From: John Stuart Mill (On Liberty [1857], Ch.2)
     A reaction: 'Barbarous' has a quaint Victorian ring to it, but his point is that the surviving teachings of Jesus are very thin and generalised. Christians would do better to expand their implications, than to borrow from the Old Testament.
Ch.4 p.214 The main argument for freedom is that interference with it is usually misguided
     Full Idea: The strongest of all the arguments against the interference of the public with purely personal conduct is that, when it does interfere, the odds are that it interferes wrongly, and in the wrong place.
     From: John Stuart Mill (On Liberty [1857], Ch.4)
     A reaction: This is also a well known objection to capital punishment. Generalised, well established, legal interferences are perhaps more likely to get it right than ad hoc decisions about individuals by individual officials.
Ch.5 p.225 Restraint for its own sake is an evil
     Full Idea: All restraint, qua restraint, is an evil.
     From: John Stuart Mill (On Liberty [1857], Ch.5)
     A reaction: The ultimate justification for this is (presumably) utilitarian, but that would mean that there was nothing wrong with restraint if the person did not mind, or was not aware of the restraint. What is intrinsically wrong with restraint?
Ch.5 p.226 Individuals are not accountable for actions which only concern themselves
     Full Idea: My first maxim is that the individual is not accountable to society for his actions, in so far as these concern the interests of no person but himself.
     From: John Stuart Mill (On Liberty [1857], Ch.5)
     A reaction: This is a key idea of liberalism, and one which communitarians have doubts about (because it is almost impossible to perform an action which is of no interest, in the short or long term, to others). I share these doubts.
Ch.5 p.226 Society can punish actions which it believes to be prejudicial to others
     Full Idea: My second maxim is that for actions that are prejudicial to the interests of others, the individual is accountable, and subject to social or legal punishment, if society believes that this is requisite for its protection.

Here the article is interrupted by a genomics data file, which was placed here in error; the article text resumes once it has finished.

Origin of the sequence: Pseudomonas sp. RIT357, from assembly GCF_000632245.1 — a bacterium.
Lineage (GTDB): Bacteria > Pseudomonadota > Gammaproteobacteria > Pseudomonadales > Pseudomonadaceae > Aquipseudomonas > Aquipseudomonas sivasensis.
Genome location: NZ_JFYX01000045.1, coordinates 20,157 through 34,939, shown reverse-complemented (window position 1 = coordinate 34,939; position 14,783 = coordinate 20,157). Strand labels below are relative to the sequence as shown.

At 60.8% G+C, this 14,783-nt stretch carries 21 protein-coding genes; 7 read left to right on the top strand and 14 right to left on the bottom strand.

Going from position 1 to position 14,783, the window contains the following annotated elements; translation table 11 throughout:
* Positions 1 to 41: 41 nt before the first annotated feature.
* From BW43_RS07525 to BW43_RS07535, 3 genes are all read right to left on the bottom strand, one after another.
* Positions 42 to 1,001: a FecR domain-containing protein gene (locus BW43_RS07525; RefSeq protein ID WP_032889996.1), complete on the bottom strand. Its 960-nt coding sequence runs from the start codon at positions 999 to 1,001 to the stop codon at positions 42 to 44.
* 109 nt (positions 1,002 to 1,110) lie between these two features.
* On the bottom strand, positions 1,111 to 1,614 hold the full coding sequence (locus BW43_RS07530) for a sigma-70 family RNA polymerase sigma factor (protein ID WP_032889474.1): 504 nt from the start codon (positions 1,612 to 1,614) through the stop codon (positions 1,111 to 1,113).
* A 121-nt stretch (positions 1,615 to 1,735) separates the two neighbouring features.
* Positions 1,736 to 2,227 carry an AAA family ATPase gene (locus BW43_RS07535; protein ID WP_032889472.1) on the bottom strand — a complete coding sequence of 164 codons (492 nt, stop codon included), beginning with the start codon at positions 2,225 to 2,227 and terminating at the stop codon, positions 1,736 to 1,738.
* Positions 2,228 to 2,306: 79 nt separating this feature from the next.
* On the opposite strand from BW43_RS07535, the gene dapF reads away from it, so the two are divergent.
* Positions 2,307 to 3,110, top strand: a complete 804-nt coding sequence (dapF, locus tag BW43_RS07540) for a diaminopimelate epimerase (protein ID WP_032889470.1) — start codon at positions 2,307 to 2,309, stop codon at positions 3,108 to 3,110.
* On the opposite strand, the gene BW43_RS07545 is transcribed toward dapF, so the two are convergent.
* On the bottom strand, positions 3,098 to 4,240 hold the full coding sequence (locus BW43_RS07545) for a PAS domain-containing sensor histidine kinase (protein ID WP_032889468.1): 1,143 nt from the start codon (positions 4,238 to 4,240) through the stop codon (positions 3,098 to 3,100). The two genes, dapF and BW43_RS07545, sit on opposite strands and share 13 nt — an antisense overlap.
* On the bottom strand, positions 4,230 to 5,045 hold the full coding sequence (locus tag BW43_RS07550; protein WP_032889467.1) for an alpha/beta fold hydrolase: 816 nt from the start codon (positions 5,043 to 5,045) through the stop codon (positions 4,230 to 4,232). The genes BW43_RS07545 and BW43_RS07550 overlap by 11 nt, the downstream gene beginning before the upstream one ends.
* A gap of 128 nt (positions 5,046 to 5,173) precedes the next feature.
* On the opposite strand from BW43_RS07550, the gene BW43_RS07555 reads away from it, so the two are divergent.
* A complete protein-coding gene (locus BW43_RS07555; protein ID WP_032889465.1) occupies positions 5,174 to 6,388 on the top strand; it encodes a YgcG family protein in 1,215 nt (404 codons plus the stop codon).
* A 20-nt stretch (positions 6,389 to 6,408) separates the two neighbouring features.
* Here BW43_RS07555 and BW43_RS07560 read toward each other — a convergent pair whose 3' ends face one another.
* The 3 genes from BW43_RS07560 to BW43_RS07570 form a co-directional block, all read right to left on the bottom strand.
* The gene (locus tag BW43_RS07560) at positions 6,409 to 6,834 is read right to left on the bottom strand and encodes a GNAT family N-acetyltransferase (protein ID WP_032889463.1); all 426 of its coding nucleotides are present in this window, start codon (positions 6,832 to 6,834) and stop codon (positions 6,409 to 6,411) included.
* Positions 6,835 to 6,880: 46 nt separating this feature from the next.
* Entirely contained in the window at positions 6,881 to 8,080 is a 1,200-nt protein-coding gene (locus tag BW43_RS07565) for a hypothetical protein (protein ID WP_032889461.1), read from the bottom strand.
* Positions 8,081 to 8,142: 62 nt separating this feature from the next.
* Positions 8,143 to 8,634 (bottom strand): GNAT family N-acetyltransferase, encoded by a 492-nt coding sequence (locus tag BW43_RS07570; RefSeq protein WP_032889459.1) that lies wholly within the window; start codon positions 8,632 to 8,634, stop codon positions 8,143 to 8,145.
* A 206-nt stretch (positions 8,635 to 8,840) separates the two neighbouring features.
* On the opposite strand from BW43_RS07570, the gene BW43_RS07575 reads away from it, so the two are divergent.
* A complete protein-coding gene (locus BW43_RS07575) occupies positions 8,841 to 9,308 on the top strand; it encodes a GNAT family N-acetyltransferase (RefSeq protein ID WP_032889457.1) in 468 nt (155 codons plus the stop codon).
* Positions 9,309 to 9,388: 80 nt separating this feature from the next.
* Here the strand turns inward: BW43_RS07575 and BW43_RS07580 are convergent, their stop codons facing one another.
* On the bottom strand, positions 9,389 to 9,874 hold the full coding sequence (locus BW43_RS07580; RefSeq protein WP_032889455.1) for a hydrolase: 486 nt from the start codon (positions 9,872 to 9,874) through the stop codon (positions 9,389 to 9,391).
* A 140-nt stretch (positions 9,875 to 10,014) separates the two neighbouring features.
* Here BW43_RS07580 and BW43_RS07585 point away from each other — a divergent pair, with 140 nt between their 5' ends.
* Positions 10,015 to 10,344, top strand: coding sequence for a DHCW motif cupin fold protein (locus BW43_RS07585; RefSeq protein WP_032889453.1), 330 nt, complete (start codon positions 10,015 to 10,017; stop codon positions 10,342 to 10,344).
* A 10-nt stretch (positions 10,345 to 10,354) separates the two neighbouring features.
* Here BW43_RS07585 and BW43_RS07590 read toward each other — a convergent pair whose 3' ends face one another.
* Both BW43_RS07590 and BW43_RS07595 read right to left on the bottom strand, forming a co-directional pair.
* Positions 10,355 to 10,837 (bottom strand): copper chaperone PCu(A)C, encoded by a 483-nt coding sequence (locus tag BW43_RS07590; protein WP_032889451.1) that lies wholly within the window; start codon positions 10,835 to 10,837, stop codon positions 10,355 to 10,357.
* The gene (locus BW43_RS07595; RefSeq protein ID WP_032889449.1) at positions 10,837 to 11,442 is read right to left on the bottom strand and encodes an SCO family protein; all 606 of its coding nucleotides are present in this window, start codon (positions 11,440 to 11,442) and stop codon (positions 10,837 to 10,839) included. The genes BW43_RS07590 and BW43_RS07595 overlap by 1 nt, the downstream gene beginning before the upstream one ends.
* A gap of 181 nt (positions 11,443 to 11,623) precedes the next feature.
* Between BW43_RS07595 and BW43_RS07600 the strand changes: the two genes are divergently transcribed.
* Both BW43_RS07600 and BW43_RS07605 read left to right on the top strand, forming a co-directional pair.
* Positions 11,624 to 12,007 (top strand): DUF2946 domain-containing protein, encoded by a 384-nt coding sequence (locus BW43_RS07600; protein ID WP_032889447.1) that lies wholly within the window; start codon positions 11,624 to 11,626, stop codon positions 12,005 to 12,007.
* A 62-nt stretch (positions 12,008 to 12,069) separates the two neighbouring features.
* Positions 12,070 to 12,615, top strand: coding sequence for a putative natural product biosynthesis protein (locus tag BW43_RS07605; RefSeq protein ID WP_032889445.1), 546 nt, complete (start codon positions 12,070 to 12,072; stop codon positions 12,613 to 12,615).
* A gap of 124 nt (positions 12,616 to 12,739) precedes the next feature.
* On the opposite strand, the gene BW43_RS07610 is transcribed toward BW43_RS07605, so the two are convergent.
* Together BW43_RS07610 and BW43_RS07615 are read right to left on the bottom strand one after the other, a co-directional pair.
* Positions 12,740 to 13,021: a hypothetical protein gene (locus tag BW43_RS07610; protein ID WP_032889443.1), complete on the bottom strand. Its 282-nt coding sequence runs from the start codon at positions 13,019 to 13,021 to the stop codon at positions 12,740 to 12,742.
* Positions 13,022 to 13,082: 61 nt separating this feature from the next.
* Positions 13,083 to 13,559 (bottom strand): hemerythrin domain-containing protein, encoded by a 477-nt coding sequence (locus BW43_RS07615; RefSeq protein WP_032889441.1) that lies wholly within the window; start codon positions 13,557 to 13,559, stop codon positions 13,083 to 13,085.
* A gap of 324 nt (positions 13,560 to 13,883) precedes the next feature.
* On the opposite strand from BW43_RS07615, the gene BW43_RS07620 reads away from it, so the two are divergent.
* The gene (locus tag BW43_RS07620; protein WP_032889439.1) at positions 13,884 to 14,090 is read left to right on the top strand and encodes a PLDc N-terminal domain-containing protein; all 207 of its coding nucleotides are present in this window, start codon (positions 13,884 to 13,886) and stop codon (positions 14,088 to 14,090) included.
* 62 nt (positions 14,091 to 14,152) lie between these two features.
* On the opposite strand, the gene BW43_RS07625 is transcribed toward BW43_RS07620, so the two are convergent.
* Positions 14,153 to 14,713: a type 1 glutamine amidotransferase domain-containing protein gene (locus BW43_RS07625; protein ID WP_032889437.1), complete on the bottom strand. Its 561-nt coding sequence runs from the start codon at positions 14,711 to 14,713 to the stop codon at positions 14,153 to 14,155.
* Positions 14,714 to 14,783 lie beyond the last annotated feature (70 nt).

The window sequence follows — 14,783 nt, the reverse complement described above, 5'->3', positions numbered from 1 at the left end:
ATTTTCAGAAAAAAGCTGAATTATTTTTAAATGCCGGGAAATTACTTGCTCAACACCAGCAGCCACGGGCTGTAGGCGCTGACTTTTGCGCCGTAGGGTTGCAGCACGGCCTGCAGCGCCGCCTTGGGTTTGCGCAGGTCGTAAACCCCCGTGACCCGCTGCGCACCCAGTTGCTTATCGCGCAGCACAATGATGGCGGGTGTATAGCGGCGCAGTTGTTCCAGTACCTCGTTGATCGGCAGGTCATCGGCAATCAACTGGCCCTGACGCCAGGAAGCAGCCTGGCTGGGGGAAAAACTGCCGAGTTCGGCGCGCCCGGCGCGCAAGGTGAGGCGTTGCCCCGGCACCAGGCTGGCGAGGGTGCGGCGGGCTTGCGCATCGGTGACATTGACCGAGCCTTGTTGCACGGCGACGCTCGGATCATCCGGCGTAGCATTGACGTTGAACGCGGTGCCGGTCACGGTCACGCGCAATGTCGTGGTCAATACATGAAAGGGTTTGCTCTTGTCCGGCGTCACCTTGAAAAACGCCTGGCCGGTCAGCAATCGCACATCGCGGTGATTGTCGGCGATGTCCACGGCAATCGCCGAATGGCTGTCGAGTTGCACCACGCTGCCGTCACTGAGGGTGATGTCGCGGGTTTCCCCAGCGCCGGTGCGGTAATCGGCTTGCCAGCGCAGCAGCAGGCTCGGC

From: John Stuart Mill (On Liberty [1857], Ch.5)
     A reaction: (wording compressed). The trouble with this would seem to be the possible disagreement between the individual and the society over whether the actions actually are prejudicial to others. It would justify a conservative society in being repressive.
Ch.5 p.229 Blocking entry to an unsafe bridge does not infringe liberty, since no one wants unsafe bridges
     Full Idea: An official could turn a person back from an unsafe bridge without infringeing their liberty; for liberty consists in doing what one desires, and he does not desire to fall into the river.
     From: John Stuart Mill (On Liberty [1857], Ch.5)
     A reaction: Seems fair enough, but it justifies paternalist interference. The tricky one is where the official and the citizen disagree over what the citizen 'truly' desires. Asking people may involve too much time, but it could also involve too much effort.
Ch.5 p.230 It is a crime for someone with a violent disposition to get drunk
     Full Idea: The making himself drunk, in a person whom drunkenness excites to do harm to others, is a crime against others.
     From: John Stuart Mill (On Liberty [1857], Ch.5)
     A reaction: This principle (based on knowing your own dispositions) is a very good account of the ethics drunkenness. We have a moral duty to know and remember our own dispositions. Violent people should avoid arguments as well as alcohol.
Ch.5 p.232 Pimping and running a gambling-house are on the border between toleration and restraint
     Full Idea: A person being free to be a pimp, or to keep a gambling-house, lies on the exact boundary line between two principles, of toleration and of restraint.
     From: John Stuart Mill (On Liberty [1857], Ch.5)
     A reaction: Nothing illuminates a philosopher's principles more than for them to specify cases that lie on their borderlines. Both professions seem, unfortunately, to lead people into worse activities, such as violent bullying, or theft. Tricky..
Ch.5 p.239 We need individual opinions and conduct, and State education is a means to prevent that
     Full Idea: Individuality of character, and diversity in opinions and modes of conduct, involves diversity of education; a general State education is a mere contrivance for moulding people to be exactly like one another.
     From: John Stuart Mill (On Liberty [1857], Ch.5)
     A reaction: This strikes me as being particularly true with the advent in Britain of the National Curriculum in the early 1990s. However, if there is a pressure towards conformity in state education, private education is dominated by class and money.
Ch.5 p.242 It is a crime to create a being who lacks the ordinary chances of a desirable existence
     Full Idea: To bestow a life on someone which may be either a curse or a blessing, unless the being on whom it is to be bestowed will have at least the ordinary chances of a desirable existence, is a crime against that being.
     From: John Stuart Mill (On Liberty [1857], Ch.5)
     A reaction: This is the standard utilitarian attitude to engendering people. I think I have to agree. It is no argument against this to say that we value people with poor life prospects, once they have arrived. Altruism towards children may disguise selfish parents.
Ch.5 p.243 Individuals often do things better than governments
     Full Idea: Government power should be restricted because things are often done better by individuals.
     From: John Stuart Mill (On Liberty [1857], Ch.5)
     A reaction: This contains some truth, but it is obvious that innumerable things can be done better by governments, and also (and more importantly) that innumerable other good things might be done by governments which individuals can't be bothered to do.
Ch.5 p.243 Benefits performed by individuals, not by government, help also to educate them